Head coach Brian Daboll only had to replace one position coach after his first season, running backs coach DeAndre Smith, who made a lateral move to the Colts. It would be a major surprise if Nixon is the only assistant coach who isn’t back next season.


It’s possible that all three coordinators could be gone. If that happens, there would likely also be some position coach departures, which could force Daboll to spend the early part of the offseason reconstructing his staff.



Lopsided losses

It was expected that the Giants would experience some regression after going 8-4-1 in one-score games last season. That has happened, as they’re 4-4 in one-score games this season.


But the biggest difference is that the Giants haven’t been in nearly as many close games. The Giants have lost seven games by at least 15 points, which is the most losses in the league by that margin. Their -158 point differential is the third-worst in the league.


Leading man

Wide receiver Darius Slayton is poised to lead the Giants in receiving for the fourth time in his five seasons. Slayton has 708 yards receiving entering the finale, which gives him a huge lead on tight end Darren Waller’s 507 yards.


It says a lot about Slayton that the 2019 fifth-round pick has been the Giants’ top receiver consistently throughout his career. It also says a lot about the Giants’ receiving corps over the past five years that Slayton holds that distinction despite never topping 751 yards in a season.


Kenny Golladay led the Giants with 521 receiving yards in the forgettable 2021 season when Slayton had a career-low 339 yards. Slayton has finished between 724 and 751 yards in his other three seasons, and will likely finish in that same range again this year.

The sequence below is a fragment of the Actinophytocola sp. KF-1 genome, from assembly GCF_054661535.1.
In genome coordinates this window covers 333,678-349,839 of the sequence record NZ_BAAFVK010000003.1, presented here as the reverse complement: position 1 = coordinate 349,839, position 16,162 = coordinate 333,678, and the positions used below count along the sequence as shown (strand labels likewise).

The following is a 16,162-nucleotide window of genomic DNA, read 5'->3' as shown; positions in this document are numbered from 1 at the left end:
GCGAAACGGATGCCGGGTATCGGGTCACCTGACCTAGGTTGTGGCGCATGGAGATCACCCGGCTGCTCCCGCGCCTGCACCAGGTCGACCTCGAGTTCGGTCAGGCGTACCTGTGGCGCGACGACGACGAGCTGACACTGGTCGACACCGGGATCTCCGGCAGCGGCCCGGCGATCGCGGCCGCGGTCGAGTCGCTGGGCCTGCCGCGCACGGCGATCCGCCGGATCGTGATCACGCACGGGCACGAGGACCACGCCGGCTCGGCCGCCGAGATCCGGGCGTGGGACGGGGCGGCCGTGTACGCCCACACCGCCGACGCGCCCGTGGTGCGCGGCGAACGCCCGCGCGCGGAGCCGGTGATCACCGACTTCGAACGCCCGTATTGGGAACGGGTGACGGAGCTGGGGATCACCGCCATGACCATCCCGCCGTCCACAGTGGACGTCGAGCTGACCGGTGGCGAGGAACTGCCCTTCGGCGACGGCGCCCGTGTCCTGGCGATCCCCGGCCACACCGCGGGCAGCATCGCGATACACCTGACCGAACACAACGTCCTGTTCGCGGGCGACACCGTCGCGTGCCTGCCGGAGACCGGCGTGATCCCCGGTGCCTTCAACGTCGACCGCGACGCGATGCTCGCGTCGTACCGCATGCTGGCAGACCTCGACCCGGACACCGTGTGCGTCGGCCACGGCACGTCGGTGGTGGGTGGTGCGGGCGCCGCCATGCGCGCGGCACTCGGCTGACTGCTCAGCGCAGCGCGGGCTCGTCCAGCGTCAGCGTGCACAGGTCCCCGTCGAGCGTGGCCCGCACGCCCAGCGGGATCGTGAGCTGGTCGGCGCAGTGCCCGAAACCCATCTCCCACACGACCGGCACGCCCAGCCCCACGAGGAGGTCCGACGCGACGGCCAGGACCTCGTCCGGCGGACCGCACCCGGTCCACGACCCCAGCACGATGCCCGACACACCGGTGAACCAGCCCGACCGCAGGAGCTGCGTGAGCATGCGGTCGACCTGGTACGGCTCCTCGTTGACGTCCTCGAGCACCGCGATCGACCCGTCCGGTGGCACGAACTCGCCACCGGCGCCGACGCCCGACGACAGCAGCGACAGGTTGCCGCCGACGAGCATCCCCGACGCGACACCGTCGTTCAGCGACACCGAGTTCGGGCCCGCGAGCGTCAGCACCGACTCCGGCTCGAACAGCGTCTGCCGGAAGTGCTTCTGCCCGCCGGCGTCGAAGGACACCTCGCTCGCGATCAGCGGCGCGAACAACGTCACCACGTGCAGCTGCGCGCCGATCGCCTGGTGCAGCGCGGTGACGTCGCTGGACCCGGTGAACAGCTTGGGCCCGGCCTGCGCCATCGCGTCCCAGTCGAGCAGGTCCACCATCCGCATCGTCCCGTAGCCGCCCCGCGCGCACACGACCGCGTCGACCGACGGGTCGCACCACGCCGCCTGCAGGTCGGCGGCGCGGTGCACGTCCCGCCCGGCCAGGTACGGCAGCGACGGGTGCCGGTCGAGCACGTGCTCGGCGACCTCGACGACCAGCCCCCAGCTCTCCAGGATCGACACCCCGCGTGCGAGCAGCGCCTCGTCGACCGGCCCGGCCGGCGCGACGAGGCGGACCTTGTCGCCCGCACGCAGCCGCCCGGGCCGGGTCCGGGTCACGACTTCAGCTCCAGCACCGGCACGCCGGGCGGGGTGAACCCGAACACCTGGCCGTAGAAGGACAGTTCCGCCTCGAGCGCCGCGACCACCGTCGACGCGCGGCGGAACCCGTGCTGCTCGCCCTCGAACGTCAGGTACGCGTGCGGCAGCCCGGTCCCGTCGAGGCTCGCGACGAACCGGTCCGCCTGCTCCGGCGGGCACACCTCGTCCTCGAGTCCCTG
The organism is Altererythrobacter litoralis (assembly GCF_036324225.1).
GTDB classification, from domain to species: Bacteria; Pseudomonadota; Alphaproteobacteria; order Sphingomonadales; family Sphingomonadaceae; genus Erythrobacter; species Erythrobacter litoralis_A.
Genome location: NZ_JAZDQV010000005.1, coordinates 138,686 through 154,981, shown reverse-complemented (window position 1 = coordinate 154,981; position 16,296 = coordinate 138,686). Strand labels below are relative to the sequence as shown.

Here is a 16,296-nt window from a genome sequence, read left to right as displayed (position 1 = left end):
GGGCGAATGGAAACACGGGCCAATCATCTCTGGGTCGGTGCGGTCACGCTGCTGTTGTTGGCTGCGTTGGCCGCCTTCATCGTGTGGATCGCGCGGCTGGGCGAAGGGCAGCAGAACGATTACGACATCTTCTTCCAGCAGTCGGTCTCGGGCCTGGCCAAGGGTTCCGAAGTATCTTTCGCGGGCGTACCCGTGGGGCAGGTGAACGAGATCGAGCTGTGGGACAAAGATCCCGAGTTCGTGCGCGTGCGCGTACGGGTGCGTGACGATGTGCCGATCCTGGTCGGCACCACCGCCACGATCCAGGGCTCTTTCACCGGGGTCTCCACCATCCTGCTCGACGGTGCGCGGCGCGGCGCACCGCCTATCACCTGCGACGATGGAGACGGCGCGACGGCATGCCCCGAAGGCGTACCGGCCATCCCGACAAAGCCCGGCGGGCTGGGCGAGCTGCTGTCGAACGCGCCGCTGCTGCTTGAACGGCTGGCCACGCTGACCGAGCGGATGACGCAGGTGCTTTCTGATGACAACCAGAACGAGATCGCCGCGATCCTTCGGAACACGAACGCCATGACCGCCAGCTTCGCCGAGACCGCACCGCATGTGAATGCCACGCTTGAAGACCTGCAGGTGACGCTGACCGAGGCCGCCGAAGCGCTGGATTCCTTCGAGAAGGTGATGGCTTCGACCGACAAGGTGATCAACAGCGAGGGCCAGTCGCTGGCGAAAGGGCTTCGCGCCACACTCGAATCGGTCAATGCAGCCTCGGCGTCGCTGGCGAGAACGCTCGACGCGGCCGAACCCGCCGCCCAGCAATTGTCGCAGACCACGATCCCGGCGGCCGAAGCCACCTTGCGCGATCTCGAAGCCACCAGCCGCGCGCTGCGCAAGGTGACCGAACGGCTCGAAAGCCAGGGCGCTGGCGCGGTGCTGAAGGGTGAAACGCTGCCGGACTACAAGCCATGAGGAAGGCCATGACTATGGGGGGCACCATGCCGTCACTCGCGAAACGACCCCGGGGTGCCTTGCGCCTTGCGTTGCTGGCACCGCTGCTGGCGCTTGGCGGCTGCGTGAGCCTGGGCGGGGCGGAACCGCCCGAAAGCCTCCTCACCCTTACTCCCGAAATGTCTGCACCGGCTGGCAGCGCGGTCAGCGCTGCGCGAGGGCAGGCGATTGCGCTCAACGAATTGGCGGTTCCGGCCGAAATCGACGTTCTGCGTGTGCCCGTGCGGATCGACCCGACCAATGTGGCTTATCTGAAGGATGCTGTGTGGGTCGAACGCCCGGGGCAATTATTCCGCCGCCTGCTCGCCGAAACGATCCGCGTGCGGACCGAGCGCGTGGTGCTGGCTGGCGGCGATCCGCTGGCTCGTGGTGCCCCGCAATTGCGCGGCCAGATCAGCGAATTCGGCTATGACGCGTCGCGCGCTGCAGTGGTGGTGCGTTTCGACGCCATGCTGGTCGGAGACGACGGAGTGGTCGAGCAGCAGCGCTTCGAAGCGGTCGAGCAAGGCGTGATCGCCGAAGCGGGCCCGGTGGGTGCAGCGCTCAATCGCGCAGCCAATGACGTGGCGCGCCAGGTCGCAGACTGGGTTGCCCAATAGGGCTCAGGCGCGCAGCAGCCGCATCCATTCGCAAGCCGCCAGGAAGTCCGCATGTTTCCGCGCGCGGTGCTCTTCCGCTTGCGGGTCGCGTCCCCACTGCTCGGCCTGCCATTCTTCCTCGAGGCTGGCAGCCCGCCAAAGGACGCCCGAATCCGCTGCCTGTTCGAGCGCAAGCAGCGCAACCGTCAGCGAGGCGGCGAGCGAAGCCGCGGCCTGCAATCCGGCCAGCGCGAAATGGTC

Will the Tampa Bay Buccaneers pay QB Baker Mayfield as much as the New York Giants paid Daniel Jones? (Mike Ehrmann / Getty Images)

Baker Mayfield vs. Daniel Jones

It will be fascinating to compare the contract Tampa Bay Buccaneers quarterback Baker Mayfield gets this offseason to the Daniel Jones deal. Mayfield and Jones were top-six picks in consecutive drafts, but their careers traveled very different paths. Mayfield finds himself in a similar position that Jones was in a year ago after delivering a career year for the Buccaneers as he enters free agency.


Presumably, Mayfield’s camp will use Jones’ four-year, $160 million contract as a comp in negotiations. It will be interesting to see how the Bucs value Mayfield as he has them on the cusp of an unexpected division title. Do they franchise tag Mayfield and make him prove it again? Or do they follow the Giants’ approach and reward Mayfield with a long-term extension? If so, is that deal worth more or less than the one Jones got?


Again, Jones and Mayfield aren’t apples-to-apples comparisons, but their contract-year breakouts are quite similar, and their teams find themselves facing similar decisions.


Missed opportunity

This was a big season for outside linebacker Azeez Ojulari for multiple reasons. Most importantly, he needed to bounce back from an injury-marred second season that limited him to seven games.